For now, Alabama hospitals have enough life-saving ventilators to meet demand, but if the coronavirus outbreak gets worse, they could dust off a decade-old state document that offers guidance for worse-case scenarios.
The Alabama Department of Public Health drafted the document in 2010. AL.com first reported its existence. The emergency operations plan contemplates a “mass casualty event” that overwhelms the hospital system.
“It would be characterized by frequent, widespread cases of respiratory failure occurring in sufficient volume to quickly exhaust available mechanical ventilator resources,” the document states. “One example might include, not exclusively, a virulently aggressive form of pandemic influenza.”
The document describes the triage options as “measures of last resort” and counsels hospitals to first exhaust all possibilities to expand supply.
The recommendations are not binding on hospitals and doctors, who would make the ultimate decisions if shortages arise.
“Decision for care remain those of the medical professional, as the treating provider, in discussion with the patient and the patient’s family,” state medical officer Dr. Karen Landers said in a statement to FOX10 News. “Sometimes clinicians at the bedside will be faced with very difficult decisions, and in a true catastrophe, clinicians will be tasked with making the best possible decisions.”
Rendi Murphree, an epidemiologist at the Mobile County Health Department, said at a press briefing on Tuesday that worst-case-scenario decisions about how to triage care are complicated. She said health scholars, politicians, scientists and community leaders provide input when drawing up such recommendations.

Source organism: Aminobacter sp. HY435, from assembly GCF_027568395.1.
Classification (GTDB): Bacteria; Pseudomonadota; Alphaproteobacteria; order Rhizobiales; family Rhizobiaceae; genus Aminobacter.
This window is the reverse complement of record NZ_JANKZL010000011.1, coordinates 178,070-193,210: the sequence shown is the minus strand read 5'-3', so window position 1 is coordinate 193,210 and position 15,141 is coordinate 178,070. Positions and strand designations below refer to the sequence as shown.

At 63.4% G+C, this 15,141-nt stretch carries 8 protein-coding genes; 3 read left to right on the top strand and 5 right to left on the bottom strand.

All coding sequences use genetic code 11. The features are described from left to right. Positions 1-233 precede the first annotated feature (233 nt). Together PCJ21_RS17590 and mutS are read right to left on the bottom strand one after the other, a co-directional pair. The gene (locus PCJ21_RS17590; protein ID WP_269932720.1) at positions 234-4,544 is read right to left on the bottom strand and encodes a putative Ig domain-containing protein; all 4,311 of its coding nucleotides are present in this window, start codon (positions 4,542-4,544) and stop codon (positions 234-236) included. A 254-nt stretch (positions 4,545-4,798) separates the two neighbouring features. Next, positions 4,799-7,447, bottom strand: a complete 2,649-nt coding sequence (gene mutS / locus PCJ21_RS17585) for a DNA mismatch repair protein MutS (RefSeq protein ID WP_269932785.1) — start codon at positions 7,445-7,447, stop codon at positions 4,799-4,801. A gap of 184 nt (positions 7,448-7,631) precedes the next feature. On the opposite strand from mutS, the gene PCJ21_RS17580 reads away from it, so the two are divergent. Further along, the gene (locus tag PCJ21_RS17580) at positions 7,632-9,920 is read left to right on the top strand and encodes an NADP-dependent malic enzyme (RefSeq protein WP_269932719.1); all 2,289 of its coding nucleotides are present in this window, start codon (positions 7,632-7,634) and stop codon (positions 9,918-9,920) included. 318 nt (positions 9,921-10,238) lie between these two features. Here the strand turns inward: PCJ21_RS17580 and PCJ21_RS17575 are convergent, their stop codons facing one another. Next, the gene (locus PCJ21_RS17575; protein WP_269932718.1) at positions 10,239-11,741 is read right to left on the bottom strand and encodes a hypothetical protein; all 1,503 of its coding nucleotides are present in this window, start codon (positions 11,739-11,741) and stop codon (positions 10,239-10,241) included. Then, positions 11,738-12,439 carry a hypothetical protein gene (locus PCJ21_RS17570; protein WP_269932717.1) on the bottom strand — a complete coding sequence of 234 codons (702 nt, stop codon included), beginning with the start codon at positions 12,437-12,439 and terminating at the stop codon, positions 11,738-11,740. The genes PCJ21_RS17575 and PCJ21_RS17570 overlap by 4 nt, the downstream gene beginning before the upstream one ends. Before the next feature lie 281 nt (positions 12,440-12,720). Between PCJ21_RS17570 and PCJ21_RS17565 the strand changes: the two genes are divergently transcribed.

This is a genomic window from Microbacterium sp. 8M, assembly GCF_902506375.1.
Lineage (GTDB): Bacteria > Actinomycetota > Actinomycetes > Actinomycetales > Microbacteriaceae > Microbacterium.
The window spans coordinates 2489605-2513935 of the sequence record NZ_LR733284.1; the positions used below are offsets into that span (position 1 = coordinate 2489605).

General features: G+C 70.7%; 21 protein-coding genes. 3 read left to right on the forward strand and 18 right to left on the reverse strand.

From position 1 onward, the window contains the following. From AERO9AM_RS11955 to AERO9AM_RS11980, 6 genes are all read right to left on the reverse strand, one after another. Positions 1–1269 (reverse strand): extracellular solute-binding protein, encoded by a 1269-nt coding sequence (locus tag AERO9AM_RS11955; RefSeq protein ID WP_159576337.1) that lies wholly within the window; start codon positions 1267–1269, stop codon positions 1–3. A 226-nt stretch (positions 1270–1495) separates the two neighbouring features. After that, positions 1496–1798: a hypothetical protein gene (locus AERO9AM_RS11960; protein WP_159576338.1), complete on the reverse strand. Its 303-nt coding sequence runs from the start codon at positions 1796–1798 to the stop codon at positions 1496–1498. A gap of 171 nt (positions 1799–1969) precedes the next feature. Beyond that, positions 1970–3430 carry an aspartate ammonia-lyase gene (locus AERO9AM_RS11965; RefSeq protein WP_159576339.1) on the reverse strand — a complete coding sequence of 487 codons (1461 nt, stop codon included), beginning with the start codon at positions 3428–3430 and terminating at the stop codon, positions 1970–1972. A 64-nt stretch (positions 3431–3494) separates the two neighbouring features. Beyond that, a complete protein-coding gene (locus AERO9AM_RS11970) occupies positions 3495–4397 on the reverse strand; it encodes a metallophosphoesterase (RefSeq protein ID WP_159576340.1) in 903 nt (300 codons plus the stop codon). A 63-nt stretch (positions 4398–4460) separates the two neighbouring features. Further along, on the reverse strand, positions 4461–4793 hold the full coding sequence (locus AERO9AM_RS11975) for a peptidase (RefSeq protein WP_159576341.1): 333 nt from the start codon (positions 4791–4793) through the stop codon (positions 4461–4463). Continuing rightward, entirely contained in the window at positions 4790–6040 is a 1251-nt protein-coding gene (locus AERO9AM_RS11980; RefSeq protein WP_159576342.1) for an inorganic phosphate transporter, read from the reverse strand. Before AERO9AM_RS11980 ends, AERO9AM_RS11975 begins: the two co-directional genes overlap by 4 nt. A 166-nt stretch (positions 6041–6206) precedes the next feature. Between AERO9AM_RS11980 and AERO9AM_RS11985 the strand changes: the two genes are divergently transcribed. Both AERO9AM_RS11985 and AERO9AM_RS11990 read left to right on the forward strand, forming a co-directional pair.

“So just remember when, someone asks me what is the biggest thing you’re worried about, it’s keeping our hospitals open and keeping our critical health care infrastructure open, keeping our long-term health care facilities open, so that we can care for and treat the volume of older adults, or people in severely immune-compromising conditions or other medical frailties,” she said.
Mechanical ventilators, which help patients breathe when their lungs fail, have been crucial in treating a disease that has no cure.
Shortages in hard-hit Italy have prompted agonizing decisions by doctors on which patients should get the machines and which ones should not.
How the triage works
The state triage document lays out a series of factors to consider when determining which patients should get ventilators. For instance, the document recommends not giving ventilators to certain patients with end-stage organ failure. Examples might include some patients with kidney and heart failure; stroke victims; some cancers; and AIDS.
If those measures prove insufficient, the plan recommends withdrawing ventilators from some patients who do not respond to treatment. A final set of restrictions could exclude patients who do not meet thresholds for survivability based on age and other factors.
State health leaders have been reluctant to discuss how they would react under similar circumstances, but they have acknowledged that the potential exists.